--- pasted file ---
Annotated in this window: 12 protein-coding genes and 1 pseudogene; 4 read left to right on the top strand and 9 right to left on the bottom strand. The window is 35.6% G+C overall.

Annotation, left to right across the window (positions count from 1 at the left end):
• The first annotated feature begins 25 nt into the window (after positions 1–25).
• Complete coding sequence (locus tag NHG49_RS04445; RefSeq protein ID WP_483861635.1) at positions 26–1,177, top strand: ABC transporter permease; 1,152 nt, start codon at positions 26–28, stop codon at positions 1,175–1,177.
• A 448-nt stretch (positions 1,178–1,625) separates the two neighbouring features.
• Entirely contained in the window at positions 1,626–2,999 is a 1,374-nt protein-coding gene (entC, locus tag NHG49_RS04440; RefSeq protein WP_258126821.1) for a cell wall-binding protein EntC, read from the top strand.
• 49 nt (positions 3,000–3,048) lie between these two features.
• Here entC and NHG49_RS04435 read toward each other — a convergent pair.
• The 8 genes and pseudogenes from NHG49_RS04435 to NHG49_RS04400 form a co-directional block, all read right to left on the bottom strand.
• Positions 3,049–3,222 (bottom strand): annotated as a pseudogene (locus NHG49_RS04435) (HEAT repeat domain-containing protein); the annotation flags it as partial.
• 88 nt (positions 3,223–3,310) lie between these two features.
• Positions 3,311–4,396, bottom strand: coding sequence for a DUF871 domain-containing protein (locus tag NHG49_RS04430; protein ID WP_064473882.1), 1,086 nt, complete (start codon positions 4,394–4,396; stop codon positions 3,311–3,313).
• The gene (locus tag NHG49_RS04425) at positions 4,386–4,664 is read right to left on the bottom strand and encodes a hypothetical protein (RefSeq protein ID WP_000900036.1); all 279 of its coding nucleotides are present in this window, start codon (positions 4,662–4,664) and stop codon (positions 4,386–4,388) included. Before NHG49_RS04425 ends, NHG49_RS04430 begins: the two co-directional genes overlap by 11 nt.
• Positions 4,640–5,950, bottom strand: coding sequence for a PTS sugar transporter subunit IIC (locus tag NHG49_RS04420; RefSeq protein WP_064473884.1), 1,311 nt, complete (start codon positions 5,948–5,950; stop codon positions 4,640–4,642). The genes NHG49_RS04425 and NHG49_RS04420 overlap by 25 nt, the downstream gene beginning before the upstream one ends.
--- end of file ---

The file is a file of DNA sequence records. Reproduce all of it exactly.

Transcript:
Annotated in this window: 12 protein-coding genes and 1 pseudogene; 4 read left to right on the top strand and 9 right to left on the bottom strand. The window is 35.6% G+C overall.

Annotation, left to right across the window (positions count from 1 at the left end):
• The first annotated feature begins 25 nt into the window (after positions 1–25).
• Complete coding sequence (locus tag NHG49_RS04445; RefSeq protein ID WP_483861635.1) at positions 26–1,177, top strand: ABC transporter permease; 1,152 nt, start codon at positions 26–28, stop codon at positions 1,175–1,177.
• A 448-nt stretch (positions 1,178–1,625) separates the two neighbouring features.
• Entirely contained in the window at positions 1,626–2,999 is a 1,374-nt protein-coding gene (entC, locus tag NHG49_RS04440; RefSeq protein WP_258126821.1) for a cell wall-binding protein EntC, read from the top strand.
• 49 nt (positions 3,000–3,048) lie between these two features.
• Here entC and NHG49_RS04435 read toward each other — a convergent pair.
• The 8 genes and pseudogenes from NHG49_RS04435 to NHG49_RS04400 form a co-directional block, all read right to left on the bottom strand.
• Positions 3,049–3,222 (bottom strand): annotated as a pseudogene (locus NHG49_RS04435) (HEAT repeat domain-containing protein); the annotation flags it as partial.
• 88 nt (positions 3,223–3,310) lie between these two features.
• Positions 3,311–4,396, bottom strand: coding sequence for a DUF871 domain-containing protein (locus tag NHG49_RS04430; protein ID WP_064473882.1), 1,086 nt, complete (start codon positions 4,394–4,396; stop codon positions 3,311–3,313).
• The gene (locus tag NHG49_RS04425) at positions 4,386–4,664 is read right to left on the bottom strand and encodes a hypothetical protein (RefSeq protein ID WP_000900036.1); all 279 of its coding nucleotides are present in this window, start codon (positions 4,662–4,664) and stop codon (positions 4,386–4,388) included. Before NHG49_RS04425 ends, NHG49_RS04430 begins: the two co-directional genes overlap by 11 nt.
• Positions 4,640–5,950, bottom strand: coding sequence for a PTS sugar transporter subunit IIC (locus tag NHG49_RS04420; RefSeq protein WP_064473884.1), 1,311 nt, complete (start codon positions 5,948–5,950; stop codon positions 4,640–4,642). The genes NHG49_RS04425 and NHG49_RS04420 overlap by 25 nt, the downstream gene beginning before the upstream one ends.